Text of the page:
Locals shut down roads to 'most photographed spot' in Vermont after years of influencers trespassing: 'It's too much'

In August, the towns of Pomfret and Woodstock, Vt. voted to shut down access to Sleepy Hollow Farm — the “most photographed spot” in the entire state — after influencers and photographers have spent years clogging up the roads and trespassing on property to achieve the perfect fall shot.

Cloudland Road, which leads to the farm, will now be closed during peak foliage season from Sept. 23 to Oct. 15. Only residents and emergency vehicles are allowed to access it, and locals are thrilled with the decision.

Sleepy Hollow Farm, which changed ownership in 2020, has become popular for photos because it’s easily visible from public roads. According to New England-based influencer Shaelyn Pacheco (@shaelyn.pacheco), the original owners of the farm “welcomed” tourists because it wasn’t their primary residence, but the new owners actually live on the property and don’t want their home photographed.

Its visuals, especially in the fall, are what makes the spot so sought after by social media users, foliage expert Jim Salge told NewEngland.com.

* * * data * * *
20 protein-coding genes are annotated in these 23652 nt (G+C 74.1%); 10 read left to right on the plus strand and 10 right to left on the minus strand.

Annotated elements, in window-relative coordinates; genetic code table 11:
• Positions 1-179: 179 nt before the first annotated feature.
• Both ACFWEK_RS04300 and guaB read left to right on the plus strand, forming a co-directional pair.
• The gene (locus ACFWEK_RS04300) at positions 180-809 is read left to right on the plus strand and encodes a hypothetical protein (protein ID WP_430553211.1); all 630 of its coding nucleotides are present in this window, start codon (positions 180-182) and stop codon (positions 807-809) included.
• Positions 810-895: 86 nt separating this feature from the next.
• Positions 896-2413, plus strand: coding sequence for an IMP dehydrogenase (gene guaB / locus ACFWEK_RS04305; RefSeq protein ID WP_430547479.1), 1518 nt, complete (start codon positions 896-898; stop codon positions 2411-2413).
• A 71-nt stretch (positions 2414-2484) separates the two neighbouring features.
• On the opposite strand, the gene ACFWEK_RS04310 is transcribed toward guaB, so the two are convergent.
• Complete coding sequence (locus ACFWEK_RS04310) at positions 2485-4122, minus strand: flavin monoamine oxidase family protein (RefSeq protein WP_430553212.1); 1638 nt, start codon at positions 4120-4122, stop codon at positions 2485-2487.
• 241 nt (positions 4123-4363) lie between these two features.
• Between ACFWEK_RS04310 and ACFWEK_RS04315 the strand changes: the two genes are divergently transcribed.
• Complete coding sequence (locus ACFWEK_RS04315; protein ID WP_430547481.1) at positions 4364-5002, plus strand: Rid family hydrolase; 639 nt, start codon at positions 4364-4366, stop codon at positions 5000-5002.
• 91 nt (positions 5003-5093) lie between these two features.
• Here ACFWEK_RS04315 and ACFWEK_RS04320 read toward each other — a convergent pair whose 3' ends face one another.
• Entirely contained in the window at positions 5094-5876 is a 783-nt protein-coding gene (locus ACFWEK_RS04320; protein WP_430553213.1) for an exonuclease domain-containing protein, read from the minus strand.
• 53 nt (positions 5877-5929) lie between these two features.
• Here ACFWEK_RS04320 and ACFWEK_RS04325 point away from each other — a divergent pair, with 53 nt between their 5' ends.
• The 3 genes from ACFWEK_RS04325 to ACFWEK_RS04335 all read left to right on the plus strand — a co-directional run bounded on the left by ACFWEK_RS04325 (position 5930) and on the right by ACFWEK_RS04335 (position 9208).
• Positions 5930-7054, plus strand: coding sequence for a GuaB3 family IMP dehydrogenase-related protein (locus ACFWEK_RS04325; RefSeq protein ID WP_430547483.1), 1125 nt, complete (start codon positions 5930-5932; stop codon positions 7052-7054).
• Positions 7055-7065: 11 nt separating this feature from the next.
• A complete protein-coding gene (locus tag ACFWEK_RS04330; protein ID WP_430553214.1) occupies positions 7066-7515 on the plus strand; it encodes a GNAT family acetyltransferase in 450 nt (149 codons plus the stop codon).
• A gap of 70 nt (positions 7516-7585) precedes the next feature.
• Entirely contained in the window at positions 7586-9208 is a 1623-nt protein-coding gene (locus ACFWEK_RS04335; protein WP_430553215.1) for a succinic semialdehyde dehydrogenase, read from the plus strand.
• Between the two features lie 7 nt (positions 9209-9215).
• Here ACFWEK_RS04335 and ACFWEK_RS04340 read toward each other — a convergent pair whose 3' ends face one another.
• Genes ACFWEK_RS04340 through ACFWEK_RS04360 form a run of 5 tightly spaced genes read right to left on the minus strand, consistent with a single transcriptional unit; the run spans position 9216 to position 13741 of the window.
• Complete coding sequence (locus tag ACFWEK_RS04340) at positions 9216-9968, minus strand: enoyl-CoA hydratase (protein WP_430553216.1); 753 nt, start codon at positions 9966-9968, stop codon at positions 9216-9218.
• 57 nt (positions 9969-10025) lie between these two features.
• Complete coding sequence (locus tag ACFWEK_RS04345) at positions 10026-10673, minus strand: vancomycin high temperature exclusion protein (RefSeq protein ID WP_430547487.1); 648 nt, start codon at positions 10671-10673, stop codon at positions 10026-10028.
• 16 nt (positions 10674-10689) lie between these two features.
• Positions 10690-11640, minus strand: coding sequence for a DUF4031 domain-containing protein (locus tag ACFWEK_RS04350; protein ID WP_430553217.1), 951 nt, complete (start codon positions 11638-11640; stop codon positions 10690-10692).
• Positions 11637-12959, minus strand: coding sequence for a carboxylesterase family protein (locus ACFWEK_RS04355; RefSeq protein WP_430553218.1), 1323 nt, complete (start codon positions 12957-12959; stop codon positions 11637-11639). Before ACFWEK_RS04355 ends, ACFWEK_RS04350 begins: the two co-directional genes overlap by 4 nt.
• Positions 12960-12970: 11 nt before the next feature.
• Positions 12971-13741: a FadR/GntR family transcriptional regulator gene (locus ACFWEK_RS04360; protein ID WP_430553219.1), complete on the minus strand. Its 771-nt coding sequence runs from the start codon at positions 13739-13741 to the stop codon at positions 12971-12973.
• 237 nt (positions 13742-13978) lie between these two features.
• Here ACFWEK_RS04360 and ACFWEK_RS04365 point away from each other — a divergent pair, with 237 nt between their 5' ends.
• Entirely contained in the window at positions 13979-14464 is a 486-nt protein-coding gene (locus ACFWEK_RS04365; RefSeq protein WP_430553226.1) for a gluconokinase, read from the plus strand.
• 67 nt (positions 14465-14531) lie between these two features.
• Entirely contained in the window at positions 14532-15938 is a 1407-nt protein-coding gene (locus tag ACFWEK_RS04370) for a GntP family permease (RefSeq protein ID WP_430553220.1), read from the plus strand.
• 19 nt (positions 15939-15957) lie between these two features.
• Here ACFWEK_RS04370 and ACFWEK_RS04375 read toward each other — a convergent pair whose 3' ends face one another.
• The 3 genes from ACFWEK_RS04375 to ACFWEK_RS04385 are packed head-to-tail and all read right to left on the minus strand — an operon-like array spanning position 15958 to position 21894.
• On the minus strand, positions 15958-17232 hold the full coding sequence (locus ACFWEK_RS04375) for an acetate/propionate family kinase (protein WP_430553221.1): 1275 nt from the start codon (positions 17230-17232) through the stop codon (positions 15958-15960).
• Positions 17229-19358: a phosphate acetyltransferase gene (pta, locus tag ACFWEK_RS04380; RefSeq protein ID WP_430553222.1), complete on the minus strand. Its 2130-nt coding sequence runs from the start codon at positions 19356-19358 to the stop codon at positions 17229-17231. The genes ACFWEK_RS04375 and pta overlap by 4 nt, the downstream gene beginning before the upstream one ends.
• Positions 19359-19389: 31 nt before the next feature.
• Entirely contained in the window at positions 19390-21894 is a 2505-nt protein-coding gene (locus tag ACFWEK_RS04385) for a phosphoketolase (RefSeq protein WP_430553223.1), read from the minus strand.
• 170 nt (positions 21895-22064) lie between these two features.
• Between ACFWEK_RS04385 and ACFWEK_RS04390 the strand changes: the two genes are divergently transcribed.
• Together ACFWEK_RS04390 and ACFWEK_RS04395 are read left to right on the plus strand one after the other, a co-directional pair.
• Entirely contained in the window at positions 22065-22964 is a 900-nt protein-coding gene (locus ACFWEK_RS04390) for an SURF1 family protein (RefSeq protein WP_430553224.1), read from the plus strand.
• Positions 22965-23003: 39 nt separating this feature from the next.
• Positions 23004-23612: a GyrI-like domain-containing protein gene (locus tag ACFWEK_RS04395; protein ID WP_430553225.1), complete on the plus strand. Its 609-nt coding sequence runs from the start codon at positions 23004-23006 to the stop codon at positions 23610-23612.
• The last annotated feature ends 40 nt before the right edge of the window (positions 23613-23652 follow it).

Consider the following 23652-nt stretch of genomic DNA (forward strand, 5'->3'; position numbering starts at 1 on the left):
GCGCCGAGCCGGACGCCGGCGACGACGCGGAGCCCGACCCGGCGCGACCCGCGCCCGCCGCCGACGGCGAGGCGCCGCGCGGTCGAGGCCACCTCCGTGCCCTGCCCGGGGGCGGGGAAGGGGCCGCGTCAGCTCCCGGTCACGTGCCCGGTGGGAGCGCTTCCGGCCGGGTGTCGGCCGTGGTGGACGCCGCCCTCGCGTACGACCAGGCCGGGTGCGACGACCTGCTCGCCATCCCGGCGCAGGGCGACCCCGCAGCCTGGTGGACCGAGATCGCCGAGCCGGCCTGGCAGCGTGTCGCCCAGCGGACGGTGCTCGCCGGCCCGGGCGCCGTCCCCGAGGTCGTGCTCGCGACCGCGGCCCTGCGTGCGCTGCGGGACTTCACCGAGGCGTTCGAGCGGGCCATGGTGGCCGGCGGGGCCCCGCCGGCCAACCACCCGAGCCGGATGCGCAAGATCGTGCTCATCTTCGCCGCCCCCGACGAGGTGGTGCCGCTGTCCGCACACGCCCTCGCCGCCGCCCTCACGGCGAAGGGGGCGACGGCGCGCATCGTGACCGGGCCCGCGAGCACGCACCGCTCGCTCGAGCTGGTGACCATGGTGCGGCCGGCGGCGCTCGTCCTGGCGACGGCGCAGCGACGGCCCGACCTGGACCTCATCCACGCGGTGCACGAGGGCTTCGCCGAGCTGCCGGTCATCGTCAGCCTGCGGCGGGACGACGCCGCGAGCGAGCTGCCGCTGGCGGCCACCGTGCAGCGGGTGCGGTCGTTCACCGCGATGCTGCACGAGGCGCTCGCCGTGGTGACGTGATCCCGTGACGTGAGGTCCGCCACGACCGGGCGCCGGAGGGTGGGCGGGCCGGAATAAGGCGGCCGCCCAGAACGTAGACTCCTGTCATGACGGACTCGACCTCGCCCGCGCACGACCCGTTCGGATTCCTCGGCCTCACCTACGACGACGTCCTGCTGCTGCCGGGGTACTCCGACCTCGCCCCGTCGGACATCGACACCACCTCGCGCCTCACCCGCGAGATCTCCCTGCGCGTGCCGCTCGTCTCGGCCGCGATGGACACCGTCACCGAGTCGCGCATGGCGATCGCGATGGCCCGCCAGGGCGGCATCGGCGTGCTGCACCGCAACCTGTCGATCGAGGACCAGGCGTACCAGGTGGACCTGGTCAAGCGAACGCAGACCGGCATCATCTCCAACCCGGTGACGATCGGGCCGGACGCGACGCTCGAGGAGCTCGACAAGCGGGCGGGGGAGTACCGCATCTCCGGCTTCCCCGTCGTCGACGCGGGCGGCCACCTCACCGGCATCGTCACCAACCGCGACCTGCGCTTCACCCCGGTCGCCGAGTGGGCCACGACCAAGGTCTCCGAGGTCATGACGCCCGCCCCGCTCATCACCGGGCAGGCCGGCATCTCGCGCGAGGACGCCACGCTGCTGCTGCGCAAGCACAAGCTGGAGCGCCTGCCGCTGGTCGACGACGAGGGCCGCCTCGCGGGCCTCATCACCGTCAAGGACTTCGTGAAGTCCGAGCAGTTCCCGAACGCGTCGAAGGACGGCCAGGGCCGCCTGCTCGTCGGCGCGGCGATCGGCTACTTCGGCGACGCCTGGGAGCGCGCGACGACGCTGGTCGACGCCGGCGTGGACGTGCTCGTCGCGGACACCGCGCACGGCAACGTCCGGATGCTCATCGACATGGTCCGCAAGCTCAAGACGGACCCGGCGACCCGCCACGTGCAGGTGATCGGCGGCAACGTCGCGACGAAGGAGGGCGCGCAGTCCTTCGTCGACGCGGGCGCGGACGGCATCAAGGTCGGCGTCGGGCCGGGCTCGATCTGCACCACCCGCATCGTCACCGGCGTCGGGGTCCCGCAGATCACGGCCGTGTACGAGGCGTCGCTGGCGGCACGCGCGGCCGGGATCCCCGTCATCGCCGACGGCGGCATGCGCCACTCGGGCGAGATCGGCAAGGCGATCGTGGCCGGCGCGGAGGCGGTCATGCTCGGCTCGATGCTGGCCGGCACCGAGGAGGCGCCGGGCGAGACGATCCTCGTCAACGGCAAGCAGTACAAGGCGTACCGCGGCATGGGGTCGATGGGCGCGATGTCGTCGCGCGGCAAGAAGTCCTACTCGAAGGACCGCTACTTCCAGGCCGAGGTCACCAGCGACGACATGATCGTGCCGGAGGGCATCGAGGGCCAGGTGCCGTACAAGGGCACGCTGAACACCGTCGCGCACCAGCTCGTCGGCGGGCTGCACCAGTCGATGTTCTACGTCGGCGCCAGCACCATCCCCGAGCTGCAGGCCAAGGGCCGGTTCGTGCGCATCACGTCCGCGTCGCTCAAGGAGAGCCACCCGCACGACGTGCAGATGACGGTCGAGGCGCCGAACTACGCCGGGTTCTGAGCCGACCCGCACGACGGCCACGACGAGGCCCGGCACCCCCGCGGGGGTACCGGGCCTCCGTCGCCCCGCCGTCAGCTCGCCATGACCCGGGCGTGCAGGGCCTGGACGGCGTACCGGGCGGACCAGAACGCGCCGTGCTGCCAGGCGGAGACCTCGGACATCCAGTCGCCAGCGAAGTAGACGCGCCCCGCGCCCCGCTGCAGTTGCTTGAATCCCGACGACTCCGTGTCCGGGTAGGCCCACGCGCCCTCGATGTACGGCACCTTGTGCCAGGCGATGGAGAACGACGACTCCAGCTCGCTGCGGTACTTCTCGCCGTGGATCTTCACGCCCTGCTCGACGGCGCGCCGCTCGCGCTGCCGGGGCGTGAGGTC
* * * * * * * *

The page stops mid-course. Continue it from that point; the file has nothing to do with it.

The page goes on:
“It has this long, sweeping driveway that winds down to the property, giving you a perfect angle from above, of the barns and house,” Salge described. “You’ve also got the ponds, which in the morning has mist coming off them and the hills behind it. In every possible way it’s perfect. It’s what you think of when you think of Vermont.”

Tourism is an important industry in Vermont and the fall season attracts visitors from around the world.

Influencer Caitlin Covington, the face behind the “Christian Girl Autumn” meme, even announced recently that she would be traveling from her home in North Carolina to Vermont for her “annual fall photo shoot.” (Covington does not specify where in Vermont.) Social media users joked that “it’s not fall” until Covington releases her yearly photoshoot.

But despite the free press these fall photoshoots provide for Sleepy Hollow Farm, locals aren’t happy with how the area is being treated.

The Boston Globe reported that despite the driveway to the farm being gated off and marked with a “No Trespassing” sign, tourists are usually not deterred from getting closer. Visitors have also allegedly been caught relieving themselves in nearby bushes on the property, and drones are frequently seen flying overhead to capture aerial footage.

Mike Doten, a resident of Cloudland Road, told The Boston Globe that there are three types of people who come to photograph Sleepy Hollow Farm: professional photographers, who are “quiet” and “don’t bother anyone”; tourists, who are usually sent by local inns and hotels to check out the scenery; and, within the last few years, social media influencers who “tend to be less respectful.”

“It’s too much,” Doten said. “Something had to be done.”

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